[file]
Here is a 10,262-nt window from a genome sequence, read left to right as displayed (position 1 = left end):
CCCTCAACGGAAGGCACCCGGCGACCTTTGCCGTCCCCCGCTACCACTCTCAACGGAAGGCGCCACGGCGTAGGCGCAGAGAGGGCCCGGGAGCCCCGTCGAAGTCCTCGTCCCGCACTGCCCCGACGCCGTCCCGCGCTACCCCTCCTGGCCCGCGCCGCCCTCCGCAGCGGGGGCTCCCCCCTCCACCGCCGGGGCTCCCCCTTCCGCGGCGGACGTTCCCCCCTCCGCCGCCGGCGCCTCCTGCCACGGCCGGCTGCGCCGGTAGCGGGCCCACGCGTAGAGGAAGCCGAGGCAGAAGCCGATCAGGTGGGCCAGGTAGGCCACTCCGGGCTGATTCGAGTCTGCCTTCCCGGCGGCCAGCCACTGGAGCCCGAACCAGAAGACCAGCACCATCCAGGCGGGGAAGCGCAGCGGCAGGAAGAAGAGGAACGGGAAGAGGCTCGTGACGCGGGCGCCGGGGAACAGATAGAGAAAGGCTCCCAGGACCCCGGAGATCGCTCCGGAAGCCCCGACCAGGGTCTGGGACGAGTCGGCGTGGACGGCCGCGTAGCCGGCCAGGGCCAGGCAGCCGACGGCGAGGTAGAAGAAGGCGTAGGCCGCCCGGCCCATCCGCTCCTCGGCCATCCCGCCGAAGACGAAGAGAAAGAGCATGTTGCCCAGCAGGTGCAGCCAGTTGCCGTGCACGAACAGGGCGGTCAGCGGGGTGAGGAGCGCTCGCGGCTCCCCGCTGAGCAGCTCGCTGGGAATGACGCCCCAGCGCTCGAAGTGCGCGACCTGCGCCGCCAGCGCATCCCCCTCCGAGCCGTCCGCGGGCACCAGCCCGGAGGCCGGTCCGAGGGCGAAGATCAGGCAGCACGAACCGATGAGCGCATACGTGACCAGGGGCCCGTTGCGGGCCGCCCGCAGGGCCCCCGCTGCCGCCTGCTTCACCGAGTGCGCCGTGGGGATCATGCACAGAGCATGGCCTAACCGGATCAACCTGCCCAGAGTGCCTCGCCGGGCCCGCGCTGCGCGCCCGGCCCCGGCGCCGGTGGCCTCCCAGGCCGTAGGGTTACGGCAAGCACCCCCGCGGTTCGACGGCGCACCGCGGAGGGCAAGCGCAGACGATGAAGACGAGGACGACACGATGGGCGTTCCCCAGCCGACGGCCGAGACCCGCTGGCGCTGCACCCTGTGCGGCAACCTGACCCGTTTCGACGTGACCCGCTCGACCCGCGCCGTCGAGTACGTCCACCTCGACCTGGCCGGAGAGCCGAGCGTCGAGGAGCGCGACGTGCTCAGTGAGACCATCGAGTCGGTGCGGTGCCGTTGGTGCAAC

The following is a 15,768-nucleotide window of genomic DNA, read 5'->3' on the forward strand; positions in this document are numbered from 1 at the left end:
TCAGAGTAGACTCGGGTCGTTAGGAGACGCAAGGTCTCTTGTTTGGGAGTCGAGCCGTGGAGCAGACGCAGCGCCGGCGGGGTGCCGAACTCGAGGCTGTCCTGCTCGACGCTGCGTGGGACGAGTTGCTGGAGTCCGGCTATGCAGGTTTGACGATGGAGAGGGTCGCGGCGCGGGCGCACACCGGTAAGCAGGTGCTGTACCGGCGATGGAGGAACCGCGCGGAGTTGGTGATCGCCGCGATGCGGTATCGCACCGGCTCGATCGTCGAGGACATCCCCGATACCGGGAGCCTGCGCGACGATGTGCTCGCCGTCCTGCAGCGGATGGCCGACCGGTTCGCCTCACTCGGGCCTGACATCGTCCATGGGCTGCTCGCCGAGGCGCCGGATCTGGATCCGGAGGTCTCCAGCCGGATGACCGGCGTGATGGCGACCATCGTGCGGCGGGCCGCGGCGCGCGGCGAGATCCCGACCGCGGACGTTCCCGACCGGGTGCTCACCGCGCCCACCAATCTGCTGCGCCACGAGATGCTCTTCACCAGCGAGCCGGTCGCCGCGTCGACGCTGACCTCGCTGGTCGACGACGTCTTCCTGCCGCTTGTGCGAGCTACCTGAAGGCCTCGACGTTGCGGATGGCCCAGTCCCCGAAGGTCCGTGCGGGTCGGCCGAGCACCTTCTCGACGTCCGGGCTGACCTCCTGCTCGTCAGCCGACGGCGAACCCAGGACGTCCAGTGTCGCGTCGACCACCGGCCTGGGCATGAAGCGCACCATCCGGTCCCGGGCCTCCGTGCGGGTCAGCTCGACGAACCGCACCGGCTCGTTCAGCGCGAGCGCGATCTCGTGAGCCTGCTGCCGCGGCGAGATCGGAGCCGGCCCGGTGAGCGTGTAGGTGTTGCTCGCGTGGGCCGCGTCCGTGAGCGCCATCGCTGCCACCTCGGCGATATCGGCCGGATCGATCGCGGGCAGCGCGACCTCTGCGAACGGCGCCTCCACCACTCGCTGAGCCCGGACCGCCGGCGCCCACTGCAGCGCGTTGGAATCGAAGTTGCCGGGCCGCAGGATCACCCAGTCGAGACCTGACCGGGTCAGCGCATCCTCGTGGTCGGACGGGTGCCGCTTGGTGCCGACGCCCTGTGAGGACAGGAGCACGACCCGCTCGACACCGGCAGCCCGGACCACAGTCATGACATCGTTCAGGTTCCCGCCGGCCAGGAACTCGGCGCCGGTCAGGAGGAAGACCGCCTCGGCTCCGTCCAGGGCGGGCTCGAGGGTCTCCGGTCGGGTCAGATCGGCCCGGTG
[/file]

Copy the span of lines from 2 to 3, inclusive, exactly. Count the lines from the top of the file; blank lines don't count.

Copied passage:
CCCTCAACGGAAGGCACCCGGCGACCTTTGCCGTCCCCCGCTACCACTCTCAACGGAAGGCGCCACGGCGTAGGCGCAGAGAGGGCCCGGGAGCCCCGTCGAAGTCCTCGTCCCGCACTGCCCCGACGCCGTCCCGCGCTACCCCTCCTGGCCCGCGCCGCCCTCCGCAGCGGGGGCTCCCCCCTCCACCGCCGGGGCTCCCCCTTCCGCGGCGGACGTTCCCCCCTCCGCCGCCGGCGCCTCCTGCCACGGCCGGCTGCGCCGGTAGCGGGCCCACGCGTAGAGGAAGCCGAGGCAGAAGCCGATCAGGTGGGCCAGGTAGGCCACTCCGGGCTGATTCGAGTCTGCCTTCCCGGCGGCCAGCCACTGGAGCCCGAACCAGAAGACCAGCACCATCCAGGCGGGGAAGCGCAGCGGCAGGAAGAAGAGGAACGGGAAGAGGCTCGTGACGCGGGCGCCGGGGAACAGATAGAGAAAGGCTCCCAGGACCCCGGAGATCGCTCCGGAAGCCCCGACCAGGGTCTGGGACGAGTCGGCGTGGACGGCCGCGTAGCCGGCCAGGGCCAGGCAGCCGACGGCGAGGTAGAAGAAGGCGTAGGCCGCCCGGCCCATCCGCTCCTCGGCCATCCCGCCGAAGACGAAGAGAAAGAGCATGTTGCCCAGCAGGTGCAGCCAGTTGCCGTGCACGAACAGGGCGGTCAGCGGGGTGAGGAGCGCTCGCGGCTCCCCGCTGAGCAGCTCGCTGGGAATGACGCCCCAGCGCTCGAAGTGCGCGACCTGCGCCGCCAGCGCATCCCCCTCCGAGCCGTCCGCGGGCACCAGCCCGGAGGCCGGTCCGAGGGCGAAGATCAGGCAGCACGAACCGATGAGCGCATACGTGACCAGGGGCCCGTTGCGGGCCGCCCGCAGGGCCCCCGCTGCCGCCTGCTTCACCGAGTGCGCCGTGGGGATCATGCACAGAGCATGGCCTAACCGGATCAACCTGCCCAGAGTGCCTCGCCGGGCCCGCGCTGCGCGCCCGGCCCCGGCGCCGGTGGCCTCCCAGGCCGTAGGGTTACGGCAAGCACCCCCGCGGTTCGACGGCGCACCGCGGAGGGCAAGCGCAGACGATGAAGACGAGGACGACACGATGGGCGTTCCCCAGCCGACGGCCGAGACCCGCTGGCGCTGCACCCTGTGCGGCAACCTGACCCGTTTCGACGTGACCCGCTCGACCCGCGCCGTCGAGTACGTCCACCTCGACCTGGCCGGAGAGCCGAGCGTCGAGGAGCGCGACGTGCTCAGTGAGACCATCGAGTCGGTGCGGTGCCGTTGGTGCAAC

The following is a 15,768-nucleotide window of genomic DNA, read 5'->3' on the forward strand; positions in this document are numbered from 1 at the left end: